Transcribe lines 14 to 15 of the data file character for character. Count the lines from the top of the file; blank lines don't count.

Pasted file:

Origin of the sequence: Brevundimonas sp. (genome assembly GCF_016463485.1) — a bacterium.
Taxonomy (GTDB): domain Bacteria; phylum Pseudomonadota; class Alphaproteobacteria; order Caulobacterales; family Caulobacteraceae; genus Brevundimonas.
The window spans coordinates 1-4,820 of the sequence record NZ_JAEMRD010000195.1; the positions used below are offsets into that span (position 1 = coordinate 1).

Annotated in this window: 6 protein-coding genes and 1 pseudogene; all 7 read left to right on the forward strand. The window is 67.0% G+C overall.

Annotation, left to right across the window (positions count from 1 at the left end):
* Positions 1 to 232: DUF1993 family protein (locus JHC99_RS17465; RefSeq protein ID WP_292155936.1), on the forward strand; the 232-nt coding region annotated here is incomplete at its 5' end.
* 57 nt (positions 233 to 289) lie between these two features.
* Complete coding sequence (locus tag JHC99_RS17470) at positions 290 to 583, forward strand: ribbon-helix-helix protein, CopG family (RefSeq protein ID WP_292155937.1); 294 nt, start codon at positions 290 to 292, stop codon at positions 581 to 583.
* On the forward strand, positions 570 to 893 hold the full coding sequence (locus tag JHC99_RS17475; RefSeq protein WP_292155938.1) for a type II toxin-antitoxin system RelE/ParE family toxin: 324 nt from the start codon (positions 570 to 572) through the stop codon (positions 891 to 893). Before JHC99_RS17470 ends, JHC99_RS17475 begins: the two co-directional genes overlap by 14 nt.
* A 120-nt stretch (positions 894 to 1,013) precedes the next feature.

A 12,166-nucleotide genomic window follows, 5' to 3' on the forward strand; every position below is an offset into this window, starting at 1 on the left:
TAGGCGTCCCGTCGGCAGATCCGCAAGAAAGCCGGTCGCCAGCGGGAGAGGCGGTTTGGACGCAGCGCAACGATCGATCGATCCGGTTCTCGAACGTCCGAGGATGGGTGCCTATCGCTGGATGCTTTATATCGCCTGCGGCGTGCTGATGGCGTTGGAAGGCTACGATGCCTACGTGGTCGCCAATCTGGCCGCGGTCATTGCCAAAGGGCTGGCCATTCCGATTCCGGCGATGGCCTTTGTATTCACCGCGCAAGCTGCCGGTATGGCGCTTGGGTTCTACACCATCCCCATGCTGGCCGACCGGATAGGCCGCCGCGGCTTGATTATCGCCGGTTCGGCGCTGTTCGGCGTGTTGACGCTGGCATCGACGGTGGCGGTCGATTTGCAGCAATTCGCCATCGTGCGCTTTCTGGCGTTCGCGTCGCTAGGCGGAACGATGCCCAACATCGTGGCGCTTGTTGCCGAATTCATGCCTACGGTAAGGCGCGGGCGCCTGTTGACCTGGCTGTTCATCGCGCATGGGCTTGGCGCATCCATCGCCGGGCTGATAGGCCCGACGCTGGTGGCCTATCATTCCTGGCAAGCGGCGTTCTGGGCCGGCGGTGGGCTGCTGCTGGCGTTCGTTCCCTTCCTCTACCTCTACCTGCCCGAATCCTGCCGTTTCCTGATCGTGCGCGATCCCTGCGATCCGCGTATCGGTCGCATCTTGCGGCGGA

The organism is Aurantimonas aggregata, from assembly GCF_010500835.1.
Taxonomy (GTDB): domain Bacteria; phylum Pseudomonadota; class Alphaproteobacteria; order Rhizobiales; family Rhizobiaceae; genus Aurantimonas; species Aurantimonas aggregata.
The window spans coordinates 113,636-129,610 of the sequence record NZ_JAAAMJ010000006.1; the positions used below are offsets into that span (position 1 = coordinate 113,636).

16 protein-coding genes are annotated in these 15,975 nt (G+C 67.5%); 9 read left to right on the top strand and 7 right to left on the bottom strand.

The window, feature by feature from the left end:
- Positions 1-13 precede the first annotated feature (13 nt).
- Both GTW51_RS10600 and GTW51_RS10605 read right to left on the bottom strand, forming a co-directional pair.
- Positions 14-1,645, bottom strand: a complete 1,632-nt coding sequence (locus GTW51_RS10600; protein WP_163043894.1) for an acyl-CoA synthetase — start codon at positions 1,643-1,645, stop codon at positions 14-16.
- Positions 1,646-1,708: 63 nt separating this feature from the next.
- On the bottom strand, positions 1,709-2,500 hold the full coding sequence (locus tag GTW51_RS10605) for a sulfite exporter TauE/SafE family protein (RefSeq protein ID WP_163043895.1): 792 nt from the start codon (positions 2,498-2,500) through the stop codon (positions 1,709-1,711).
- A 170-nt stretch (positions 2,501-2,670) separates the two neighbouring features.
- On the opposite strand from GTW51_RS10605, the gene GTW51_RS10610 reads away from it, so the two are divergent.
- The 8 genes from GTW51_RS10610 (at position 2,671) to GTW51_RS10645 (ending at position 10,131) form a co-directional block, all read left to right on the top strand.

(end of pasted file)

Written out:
Taxonomy (GTDB): domain Bacteria; phylum Pseudomonadota; class Alphaproteobacteria; order Rhizobiales; family Rhizobiaceae; genus Aurantimonas; species Aurantimonas aggregata.
The window spans coordinates 113,636-129,610 of the sequence record NZ_JAAAMJ010000006.1; the positions used below are offsets into that span (position 1 = coordinate 113,636).